Last week I linked to a piece from The Economist that talked about a drop in Russia's oil production (if you have to feed a car like I do, then you know oil prices are an important thing these days). Well former President and current Prime Minister Vladimir Putin has announced that Russia is taking steps to increase oil production over the next few years.

Putin told a meeting in France that Russia would lower taxes on both oil production and exploration. High taxes are one of the main reasons that production in Russia has started to fall off - its more profitable for companies to work existing oil fields, but the amount of oil coming from these fields is starting to decline. The drop in taxes should spur the development of more oil fields in northern Siberia and Russia's Far East.

Russia is the world's second-largest producer of oil, second only to Saudi Arabia.
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Sunday, June 1, 2008

Thoughts on the first GPS

I was 15 minutes into Fareed Zakaria GPS when something struck me – there was a roundtable talk going on and in that whole time no one had yelled at anyone else! It was as if a group of adults could actually sit around a table and talk about a topic without it turning into some kind of shouting match. Its not a new concept for the cable news channels, but its one that hasn’t been seen in a long time.

I’ll say that GPS is the most intelligent thing I’ve seen on cable news in quite awhile. The first segment featured four guests – including CNN’s long-time foreign correspondent Christiane Amanpour and former Bush administration official Doug Feith (one of the architects of the “War on Terror”), in a roundtable discussion that hit a lot of the world’s hotspots. The other segment was a long interview with former British PM Tony Blair.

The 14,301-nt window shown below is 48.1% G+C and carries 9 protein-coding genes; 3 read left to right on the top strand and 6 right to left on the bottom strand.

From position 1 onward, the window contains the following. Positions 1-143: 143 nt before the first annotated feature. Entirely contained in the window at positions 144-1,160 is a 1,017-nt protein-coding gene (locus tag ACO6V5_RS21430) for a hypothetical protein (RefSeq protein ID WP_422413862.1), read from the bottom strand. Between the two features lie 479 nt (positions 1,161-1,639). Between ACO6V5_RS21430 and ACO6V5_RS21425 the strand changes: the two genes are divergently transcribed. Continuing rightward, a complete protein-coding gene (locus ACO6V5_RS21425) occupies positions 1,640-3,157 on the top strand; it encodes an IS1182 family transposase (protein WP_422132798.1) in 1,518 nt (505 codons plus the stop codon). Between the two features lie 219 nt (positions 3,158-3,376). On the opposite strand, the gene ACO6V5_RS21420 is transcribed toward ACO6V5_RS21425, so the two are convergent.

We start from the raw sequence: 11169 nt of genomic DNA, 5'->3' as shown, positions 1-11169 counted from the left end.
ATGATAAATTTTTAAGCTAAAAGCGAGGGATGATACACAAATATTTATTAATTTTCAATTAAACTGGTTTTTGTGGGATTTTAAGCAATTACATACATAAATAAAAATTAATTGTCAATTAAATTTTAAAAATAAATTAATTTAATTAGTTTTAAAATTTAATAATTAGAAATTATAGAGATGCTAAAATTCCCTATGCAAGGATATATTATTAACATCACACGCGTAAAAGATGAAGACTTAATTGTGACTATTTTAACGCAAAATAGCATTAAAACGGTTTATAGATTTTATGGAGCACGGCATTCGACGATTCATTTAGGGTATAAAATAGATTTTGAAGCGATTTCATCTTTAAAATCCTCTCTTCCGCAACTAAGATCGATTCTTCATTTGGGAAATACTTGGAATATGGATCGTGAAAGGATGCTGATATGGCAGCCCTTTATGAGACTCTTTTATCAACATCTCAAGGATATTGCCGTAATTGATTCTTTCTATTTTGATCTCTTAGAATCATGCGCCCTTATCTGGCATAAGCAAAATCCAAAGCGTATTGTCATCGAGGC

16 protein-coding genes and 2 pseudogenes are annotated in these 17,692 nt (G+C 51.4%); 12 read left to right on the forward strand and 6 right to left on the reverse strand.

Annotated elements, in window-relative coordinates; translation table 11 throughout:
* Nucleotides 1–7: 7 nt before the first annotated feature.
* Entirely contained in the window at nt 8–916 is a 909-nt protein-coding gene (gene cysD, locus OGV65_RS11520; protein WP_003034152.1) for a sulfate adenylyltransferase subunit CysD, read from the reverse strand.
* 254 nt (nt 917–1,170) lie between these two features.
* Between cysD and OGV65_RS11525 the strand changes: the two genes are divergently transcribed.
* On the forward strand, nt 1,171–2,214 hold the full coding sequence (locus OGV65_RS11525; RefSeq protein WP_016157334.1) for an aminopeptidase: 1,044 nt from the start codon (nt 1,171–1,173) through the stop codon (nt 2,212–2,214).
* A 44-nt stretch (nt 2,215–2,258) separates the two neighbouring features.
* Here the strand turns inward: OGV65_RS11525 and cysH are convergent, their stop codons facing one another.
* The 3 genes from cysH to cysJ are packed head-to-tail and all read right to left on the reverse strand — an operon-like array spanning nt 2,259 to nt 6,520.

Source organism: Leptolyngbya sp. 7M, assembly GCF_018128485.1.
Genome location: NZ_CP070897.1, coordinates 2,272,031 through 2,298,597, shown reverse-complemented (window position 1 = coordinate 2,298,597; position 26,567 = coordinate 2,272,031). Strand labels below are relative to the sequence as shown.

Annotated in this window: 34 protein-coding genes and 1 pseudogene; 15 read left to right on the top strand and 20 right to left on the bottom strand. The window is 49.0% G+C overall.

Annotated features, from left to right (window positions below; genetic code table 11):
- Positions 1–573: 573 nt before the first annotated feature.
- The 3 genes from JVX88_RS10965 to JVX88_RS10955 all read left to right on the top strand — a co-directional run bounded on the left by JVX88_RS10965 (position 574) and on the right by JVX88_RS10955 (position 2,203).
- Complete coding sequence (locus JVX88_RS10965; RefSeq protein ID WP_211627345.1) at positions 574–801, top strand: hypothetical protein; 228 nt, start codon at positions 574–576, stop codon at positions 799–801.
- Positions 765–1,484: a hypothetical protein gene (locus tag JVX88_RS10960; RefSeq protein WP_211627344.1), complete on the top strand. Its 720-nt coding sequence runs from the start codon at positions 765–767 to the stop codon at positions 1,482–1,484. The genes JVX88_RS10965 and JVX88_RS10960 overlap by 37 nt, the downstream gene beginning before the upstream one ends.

And that was it. Big topics talked about at length by intelligent people. It’s definitely something that’s sorely missed in today’s 24-hr news cycle. Watch the news channel of your choice: international news sadly only seems to make it on when something blows up or blows away – wars and disasters – and every two years, the Olympics. So I give Fareed a lot of credit for doing a show that tries to talk about what’s happening around the world the other 98% of the time.

That said I worry that GPS won’t be around long if this is the formula. No on-air catfights, no fluff pieces, and segments that run longer than three minutes, it just doesn’t fit the cable news mold. But let’s hope that CNN can spare an hour a week for some intelligent talk.
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Jamaica to revive railroad industry (with China's help)

Rising fuel prices have prompted the island nation of Jamaica to restart its railroad industry.

The new Jamaica railway project will link the island's main cities of Kingston, Spanish Town and Montego Bay. The project is expected to cost about $350 million, with China agreeing to fund about 85% of the cost. It is expected to take at least three years to complete.

Jamaica's railroading history dates back to 1845, it was the first place outside of Europe and North America to open railway lines. Service was stopped in 1992 after decades of operating at a loss.